According to several witnesses CityBeat spoke with... at around 11 a.m., police cars and a city trash truck pulled up near God's Extended Hand, a homeless-services mission located at 16th and Island avenues in East Village. A group of homeless people who normally camped on the sidewalk along Island, near an empty lot, had left their stuff behind-shopping carts, bedrolls, backpacks-to have lunch at the mission. City workers started throwing the items into the truck, witnesses said, where they were then compacted. When people tried to retrieve their stuff, they were told it was too late.
While the city's municipal code says it's illegal for personal items to obstruct the public right-of-way and unattended items "whose owner cannot be readily identified are presumed to be abandoned," the law also says: "Wherever possible, Enforcement Officials shall make a reasonable effort to ascertain whether the unattended personal property or possessions have been abandoned," and "unattended personal property or possessions that are sanitary and saleable or useable and of a value greater than one hundred dollars ($100) shall be transferred as soon as is practicable to the Chief of Police."
Police confirmed that no items were turned over.
If David Ross has your phone number, then it's likely you've gotten a call or message in the last few months with Ross lamenting that his Water Man Check-in Center might be forced to close soon. Known as the "Water Man" because he hands out bottles of water to the homeless, Ross' nonprofit Isaiah Project runs a storage facility (aka the Check-In Center) that currently provides 250 homeless folks with a place to store their things. Modeled after a successful project in L.A., the Check-In Center was the result of a settlement with the city after city workers conducted unannounced clean-ups in East Village. As I wrote in a previous story: ---
The settlement included $100,000 to pay for the facility for a year, which is currently housed in a city-owned building. As U-T San Diego reporter Jen Kuhney pointed out, the settlement included language that the city "make its 'best efforts'" to keep the facility open beyond a year, though what "best efforts" meant wasn't defined.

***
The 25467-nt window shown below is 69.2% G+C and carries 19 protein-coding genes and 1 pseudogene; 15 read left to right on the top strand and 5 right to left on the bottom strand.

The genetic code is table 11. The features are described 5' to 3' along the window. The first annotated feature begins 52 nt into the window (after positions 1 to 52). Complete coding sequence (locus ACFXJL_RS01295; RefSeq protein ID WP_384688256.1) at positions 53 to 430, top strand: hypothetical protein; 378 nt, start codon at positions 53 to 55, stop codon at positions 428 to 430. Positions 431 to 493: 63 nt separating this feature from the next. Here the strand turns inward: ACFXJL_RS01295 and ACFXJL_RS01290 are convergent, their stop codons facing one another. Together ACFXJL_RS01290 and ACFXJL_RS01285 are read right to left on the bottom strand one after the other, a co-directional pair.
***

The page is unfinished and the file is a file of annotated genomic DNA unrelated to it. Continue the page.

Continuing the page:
Gerry Limpic said that in addition to $10,000 each from Councilmembers Kevin Faulconer and Todd Gloria, he's confident that the remaining six council members will provide another $30,000 to keep the center open through July (each council office has discretionary money in its budget). (Addendum: Todd Gloria just informed me that the council's pledged $45,000 total, which will keep the Check-In Center open through June 30, 2012. And, according to the report for the Jan. 31 City Council meeting, Faulconer's office actually pledged $12,000. Only Council President Tony Young's office didn't contribute.) The Isaiah Project is committed to raising the remaining $50,000, Limpic said, and a donor, who asked to remain anonymous, has pledged to match donations dollar for dollar.
Tonight (Jan. 27), from 6 to 10 p.m. at the Bareback Grill (624 E St., Downtown), Caridad, a nonprofit homeless-outreach organization, has organized a benefit / birthday party for Ross. The suggested donation is $10. More info on the event and how to help the Check-In Center is on Caridad's website.
Limpic said that once enough money's raised to keep the Check-In Center open through 2012, the goal is to open additional storage facilities in East Village and Little Italy. The Check-In Center, located at 917 Ninth Ave., currently has a waiting list of 400 names and turnover is low, Limpic said, between 10 and 20 bins a week, sometimes fewer. A handful of the bins that open up, maybe two or three, he said, are because the person using the bin was able to get a job. It's a benefit above and beyond simply getting homeless folks' possessions out of the public right-of-way.
"There's a certain percentage who want to get off the street and this really gives them the freedom to do that," Limpic said. Bolstering those efforts is the fact that staff at the Check-In Center understand they're in the position to help someone make the first step toward getting off the street.
"Our staff treats people with dignity and respect," Limpic said.